By Brett Younger
Seminary professors spend a lot of time around 24-year-olds. As a result, we spend a lot of time feeling old. Our church experience is different from theirs.
My parents took me to church three times a week. Their mothers took them to church when they did not have soccer practice.
I competed in Bible drills. My students walk labyrinths.
My Bible is on the nightstand, next to my glasses. Their Bible is on their phone.
We had a water fountain in the hall. They have coffee bars in the sanctuary.
They were taught that the church exists to care for God’s children. My church’s goal was to be bigger than the Methodist church.
I was baptized during a Sunday night service with 10 other 8-year-olds. Some of my students were baptized on Saturday night in a swimming pool. They have the selfies to prove it.
Some of my students are in churches that have established Twitter hashtags to encourage people to share sermon quotes. I do not know what that means.
Most Baptist churches have lots of people my age. My students tell me that when they visit some churches they receive the kind of welcome a unicorn or some other mythical creature might receive.
According to the Barna Research Group, 59 percent of young Christians disconnect from church life after the age of 15 for at least a year. Churches work best for those whose career paths are conventional — leave home, get an education, find a job, get married, and have kids — all before the age of 30. Churches are not as good at the new normal — putting that stuff off as long as you can.
These young adults do not wander away from church for any one reason. They have a list of complaints. They complain that churches focus more on the institution than on God. They think that churches are not diverse. They believe churches are anti-science and do not want to choose between their pastor and biology professor. They struggle with what chastity means when they are getting married much later. They feel like churches are hostile to LGBTQs. They want to be accepting, and say they do not find that in the church. They want to know why the church is not what it should be, why the church is such a bureaucracy, and why the church is not more like Jesus. Some twentysomethings lower their expectations, some stay irritated, and many walk away, but the best do not give up or give in. They help us become a better church.
Martin Luther was 33 when he posted his famous list of complaints. Luther was angry about the immorality of the priests and their irreverence for holy things. He was so disillusioned with the church that he became a theology professor. Teaching the Bible led him away from his experience in the church to the grace of God. He came to love the God he used to fear. He discovered that God accepts sinful people. Luther complained because that acceptance was not what the church taught him.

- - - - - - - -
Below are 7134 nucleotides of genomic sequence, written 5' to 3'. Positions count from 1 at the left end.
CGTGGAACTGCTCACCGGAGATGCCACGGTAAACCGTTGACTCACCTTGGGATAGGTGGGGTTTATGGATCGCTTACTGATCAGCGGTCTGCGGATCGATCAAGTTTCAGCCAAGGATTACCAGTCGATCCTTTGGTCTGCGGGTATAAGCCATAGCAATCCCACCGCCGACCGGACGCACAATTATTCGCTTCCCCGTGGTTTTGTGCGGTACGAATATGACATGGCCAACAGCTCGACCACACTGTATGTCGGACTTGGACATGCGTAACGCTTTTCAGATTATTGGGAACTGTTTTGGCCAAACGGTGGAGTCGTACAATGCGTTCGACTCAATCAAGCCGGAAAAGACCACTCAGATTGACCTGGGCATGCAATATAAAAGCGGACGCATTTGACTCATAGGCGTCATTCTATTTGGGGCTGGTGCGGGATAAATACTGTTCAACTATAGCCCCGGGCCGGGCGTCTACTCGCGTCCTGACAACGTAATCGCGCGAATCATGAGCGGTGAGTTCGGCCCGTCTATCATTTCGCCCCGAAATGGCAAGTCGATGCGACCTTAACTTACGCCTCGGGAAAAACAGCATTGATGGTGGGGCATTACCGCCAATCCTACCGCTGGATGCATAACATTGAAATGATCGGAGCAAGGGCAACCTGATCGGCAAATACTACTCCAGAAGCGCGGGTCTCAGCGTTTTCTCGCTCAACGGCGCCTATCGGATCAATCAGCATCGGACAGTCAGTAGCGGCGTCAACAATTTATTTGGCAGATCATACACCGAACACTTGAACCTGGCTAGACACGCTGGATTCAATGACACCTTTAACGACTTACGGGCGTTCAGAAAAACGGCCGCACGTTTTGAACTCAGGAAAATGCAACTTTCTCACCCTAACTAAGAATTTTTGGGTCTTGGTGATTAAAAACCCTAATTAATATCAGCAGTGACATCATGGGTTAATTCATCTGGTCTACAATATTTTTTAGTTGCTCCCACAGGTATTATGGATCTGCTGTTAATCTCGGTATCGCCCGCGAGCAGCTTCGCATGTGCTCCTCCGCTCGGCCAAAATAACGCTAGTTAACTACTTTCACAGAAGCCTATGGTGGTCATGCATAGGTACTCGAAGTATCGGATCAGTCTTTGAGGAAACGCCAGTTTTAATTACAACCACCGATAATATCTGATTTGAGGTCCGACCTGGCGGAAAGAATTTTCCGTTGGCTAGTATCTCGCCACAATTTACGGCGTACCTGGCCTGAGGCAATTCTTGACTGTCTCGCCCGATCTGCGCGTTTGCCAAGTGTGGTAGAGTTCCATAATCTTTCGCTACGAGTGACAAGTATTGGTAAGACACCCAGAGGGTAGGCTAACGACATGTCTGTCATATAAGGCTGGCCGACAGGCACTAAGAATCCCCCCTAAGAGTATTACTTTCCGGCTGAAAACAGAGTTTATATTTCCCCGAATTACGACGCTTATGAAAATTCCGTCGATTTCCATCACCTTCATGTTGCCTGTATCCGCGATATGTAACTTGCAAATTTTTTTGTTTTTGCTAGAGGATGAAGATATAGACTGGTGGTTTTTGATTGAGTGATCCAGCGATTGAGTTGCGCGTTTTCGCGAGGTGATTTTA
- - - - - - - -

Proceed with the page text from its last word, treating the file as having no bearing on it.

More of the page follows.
On All Hallows’ Eve, October 31, 1517, Luther nailed 95 theses to the church door in Wittenberg. Others agreed that the church should be given to faith rather than fear. The church changed because Martin Luther believed it could be better and complained.
The church can still be better. The comfortable approach to faith is as popular now as when Luther challenged it. Churches are less likely to declare like Luther, “Here I stand!” than ask like a marketer, “What do people want?”
Serving each other is simpler than serving those who most need help. Talking about prayer is less difficult than giving up security and comfort. Studying the Bible is easier than hearing Christ’s challenge.
And yet, God is still at work. God is making the church more open, compassionate and bold. The Spirit draws us to give ourselves in worship, care for one another, and grow in grace. The Spirit pushes us to minister with those with the greatest needs. The Spirit helps us hear scripture calling us to become more like Jesus.
Many who have been in church all their lives are amazed at the new ways congregations are living as God’s people. Churches have discovered that Christianity is not something you study, but something you do. Churches are tutoring underprivileged children, caring for senior citizens and sharing meals with the hungry. Some of the ways churches are acting like Christ were not happening 20 years ago. God is teaching us that the primary issue is not whether the church is getting bigger, but whether the church is living like Jesus. Every day is Reformation Day.